America’s broadcasting and cable companies have a rich history of creating great content and delivering large audiences that advertisers covet. They also perfected a direct sales supply and demand business model that has, for the most part, survived the digital invasion. But things have changed…
Digital disruption has rippled across the media landscape for over two decades now, and while television has fared better than their print media counterparts, accelerated disruption from Facebook and others is now hitting video publishers harder than ever. Much of the disruption falls into three categories:
Facebook is pouring lots of resources into video and according to a new report published by ad tech provider Mixpo this morning, the strategy appears to be bearing fruit. In its “State of Digital Advertising for Publishers” report, based on a survey and interviews with 263 digital publishing and advertising executives, Mixpo found that 50.2% of respondents had run video campaigns on Facebook, compared to 31.1% on YouTube. Twitter followed with 17%, then Instagram with 13.2% and all other social platforms were in single digits.
The concept of native, sponsored, or 'advertorial' content is not new to digital audiences, but when it comes to native video content, many publishers struggle to get beyond one-off executions. A recent Mixpo survey found 53% of publishers already offer a native advertising solution and 74% of respondents believe it is extremely or somewhat important to have a native product offering.
The opportunity lies in the execution: 47% of those marketers indicated they were unsatisfied with their ability to distribute native content. "Marketers want to spend money in this channel," says Rob Rasko, CEO of the consultancy 614 Group. "If publishers give them what they’re looking for, they’ll grow their revenue."
Video ad tech provider Mixpo has acquired ShopIgniter, a Portland, OR firm specializing in social and mobile advertising. Mixpo CEO Jeff Lanctot said the company concluded in a recent internal strategic review that in order for it to truly offer a best-in-class multiscreen video ad platform, it needed to improve its capabilities in mobile and social, which are increasingly intertwined.
As devices continue to proliferate, reaching viewers across multiple screens is becoming an imperative for advertisers. At the recent Video Ad Summit, one of our sessions focused on how advertisers are beginning to do this and what challenges remain. Participants included Larry Adams (Mindshare), Josh Chasin (comScore), Rob Holmes (Comcast), Chuck Parker (Brightcove), Katie Seitz (Tremor), with moderator Jeff Lanctot (Mixpo).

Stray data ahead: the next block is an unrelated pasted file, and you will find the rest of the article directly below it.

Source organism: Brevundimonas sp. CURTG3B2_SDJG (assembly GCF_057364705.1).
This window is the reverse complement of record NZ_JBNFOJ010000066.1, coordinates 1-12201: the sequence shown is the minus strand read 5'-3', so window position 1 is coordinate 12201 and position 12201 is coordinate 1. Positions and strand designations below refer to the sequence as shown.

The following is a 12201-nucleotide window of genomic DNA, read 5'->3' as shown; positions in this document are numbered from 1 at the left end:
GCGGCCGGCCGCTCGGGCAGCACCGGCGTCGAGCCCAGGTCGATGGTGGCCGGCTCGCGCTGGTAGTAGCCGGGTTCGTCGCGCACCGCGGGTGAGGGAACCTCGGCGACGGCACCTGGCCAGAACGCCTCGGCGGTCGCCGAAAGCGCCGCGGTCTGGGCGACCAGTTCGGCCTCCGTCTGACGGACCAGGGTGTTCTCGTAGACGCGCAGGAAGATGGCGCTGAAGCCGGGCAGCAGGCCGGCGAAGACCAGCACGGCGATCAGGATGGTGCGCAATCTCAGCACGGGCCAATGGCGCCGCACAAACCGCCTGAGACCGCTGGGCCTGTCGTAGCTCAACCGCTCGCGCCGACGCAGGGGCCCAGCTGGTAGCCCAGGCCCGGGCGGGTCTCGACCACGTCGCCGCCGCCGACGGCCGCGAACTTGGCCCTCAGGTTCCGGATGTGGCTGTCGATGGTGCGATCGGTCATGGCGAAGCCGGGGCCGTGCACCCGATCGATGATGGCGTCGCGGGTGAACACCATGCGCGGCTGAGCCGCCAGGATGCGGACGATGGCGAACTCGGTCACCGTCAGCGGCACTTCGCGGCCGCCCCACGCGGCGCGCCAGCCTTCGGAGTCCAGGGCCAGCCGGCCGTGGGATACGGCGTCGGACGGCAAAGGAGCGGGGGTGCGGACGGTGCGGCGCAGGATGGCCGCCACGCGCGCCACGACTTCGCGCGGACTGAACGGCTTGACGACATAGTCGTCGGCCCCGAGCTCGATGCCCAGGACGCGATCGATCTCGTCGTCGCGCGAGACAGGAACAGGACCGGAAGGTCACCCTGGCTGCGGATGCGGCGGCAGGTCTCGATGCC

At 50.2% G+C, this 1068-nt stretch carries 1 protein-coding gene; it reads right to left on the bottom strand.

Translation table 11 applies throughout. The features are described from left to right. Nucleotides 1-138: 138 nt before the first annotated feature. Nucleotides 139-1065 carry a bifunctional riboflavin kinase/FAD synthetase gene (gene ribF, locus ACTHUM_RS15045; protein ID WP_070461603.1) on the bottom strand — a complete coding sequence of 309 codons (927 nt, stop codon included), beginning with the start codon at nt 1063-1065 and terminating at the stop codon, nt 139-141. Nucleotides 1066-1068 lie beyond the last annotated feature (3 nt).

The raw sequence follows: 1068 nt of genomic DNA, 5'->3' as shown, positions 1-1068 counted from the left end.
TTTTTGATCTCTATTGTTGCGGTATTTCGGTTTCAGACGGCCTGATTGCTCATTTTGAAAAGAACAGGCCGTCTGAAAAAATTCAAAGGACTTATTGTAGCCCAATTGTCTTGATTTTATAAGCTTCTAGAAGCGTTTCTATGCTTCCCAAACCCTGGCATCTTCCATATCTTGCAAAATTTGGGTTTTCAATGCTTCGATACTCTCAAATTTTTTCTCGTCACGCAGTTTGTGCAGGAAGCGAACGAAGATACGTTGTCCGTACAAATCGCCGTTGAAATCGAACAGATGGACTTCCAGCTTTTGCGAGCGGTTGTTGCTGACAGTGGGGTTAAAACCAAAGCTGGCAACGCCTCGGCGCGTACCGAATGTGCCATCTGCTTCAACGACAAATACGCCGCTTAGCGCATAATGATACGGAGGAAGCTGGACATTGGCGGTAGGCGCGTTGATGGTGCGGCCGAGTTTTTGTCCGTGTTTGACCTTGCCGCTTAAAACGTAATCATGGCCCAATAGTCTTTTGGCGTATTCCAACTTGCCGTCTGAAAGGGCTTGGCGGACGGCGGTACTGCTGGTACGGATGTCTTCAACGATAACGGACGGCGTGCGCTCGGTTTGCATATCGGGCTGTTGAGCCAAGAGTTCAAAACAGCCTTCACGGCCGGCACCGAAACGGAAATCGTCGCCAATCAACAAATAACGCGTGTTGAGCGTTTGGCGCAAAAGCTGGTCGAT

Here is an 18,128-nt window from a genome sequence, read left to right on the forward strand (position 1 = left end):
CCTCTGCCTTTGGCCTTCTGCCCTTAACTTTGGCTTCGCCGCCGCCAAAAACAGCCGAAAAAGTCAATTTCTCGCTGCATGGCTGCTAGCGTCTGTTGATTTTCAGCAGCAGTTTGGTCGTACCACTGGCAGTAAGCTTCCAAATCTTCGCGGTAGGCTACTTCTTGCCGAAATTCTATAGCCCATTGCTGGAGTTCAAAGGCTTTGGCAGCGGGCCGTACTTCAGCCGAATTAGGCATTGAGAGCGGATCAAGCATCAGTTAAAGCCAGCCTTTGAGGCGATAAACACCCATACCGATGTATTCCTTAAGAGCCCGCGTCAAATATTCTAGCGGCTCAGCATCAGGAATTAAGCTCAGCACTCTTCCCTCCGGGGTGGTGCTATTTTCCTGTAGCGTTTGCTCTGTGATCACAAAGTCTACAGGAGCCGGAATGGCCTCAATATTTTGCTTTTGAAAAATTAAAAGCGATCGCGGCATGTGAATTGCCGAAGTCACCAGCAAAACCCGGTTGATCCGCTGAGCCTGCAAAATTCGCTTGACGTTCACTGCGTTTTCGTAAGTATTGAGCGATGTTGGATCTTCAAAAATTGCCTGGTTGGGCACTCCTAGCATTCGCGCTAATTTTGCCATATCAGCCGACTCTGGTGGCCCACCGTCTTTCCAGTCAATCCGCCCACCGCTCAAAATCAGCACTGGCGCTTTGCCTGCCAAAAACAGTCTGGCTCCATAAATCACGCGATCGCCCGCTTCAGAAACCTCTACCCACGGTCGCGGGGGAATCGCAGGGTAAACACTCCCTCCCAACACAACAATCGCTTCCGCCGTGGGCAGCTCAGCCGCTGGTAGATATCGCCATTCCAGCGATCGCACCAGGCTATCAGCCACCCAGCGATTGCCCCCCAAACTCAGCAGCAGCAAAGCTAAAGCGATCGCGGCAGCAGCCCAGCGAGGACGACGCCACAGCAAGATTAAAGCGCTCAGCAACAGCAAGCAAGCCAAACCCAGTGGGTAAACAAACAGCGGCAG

Connected TV is still in its adolescence as an advertising channel, but a survey conducted this month by video ad solution provider Mixpo suggests that's all about to change. Mixpo surveyed 130 media buyers and planners and found very strong interest in including connected TV on media plans - and soon. Some are taking action now, trying to get out in front of a rapidly maturing channel.
"Connected TV" (sometimes referred to as "Smart TV") is essentially internet content brought to the "big screen in the living room." The Mixpo survey defined it as programming, including video advertisements, streamed through OTT devices connected to the internet (Roku, Apple TV, Xbox, Amazon Fire).
A survey of 150 media buyers by multiscreen advertising provider Mixpo has found that an estimated 22% of ad impression buys in video ads believed to be are fraudulent, with estimated 32% of them not viewable.
The company said that it’s important for advertisers and agencies to know whether their video ads are viewable and whether it was actual people who generated the view versus bots. Media buyers know that this level of fraud is happening and that it’s an important part of their business. About 89% of those surveyed said that said measuring viewability of ads is a critical requirement and 83% ranked measuring fraud as a critical requirement.
Ad tech provider Mixpo has hired ad industry veteran and long-time board member Jeff Lanctot as its new CEO. Lanctot takes over the role from co-founder Anupam Gupta who remains on the board. Lanctot was most recently Chief Media Officer at digital agency Razorfish, and previously served as GM and Chief Strategy Officer. Prior he was at aQuantive and Microsoft Advertising.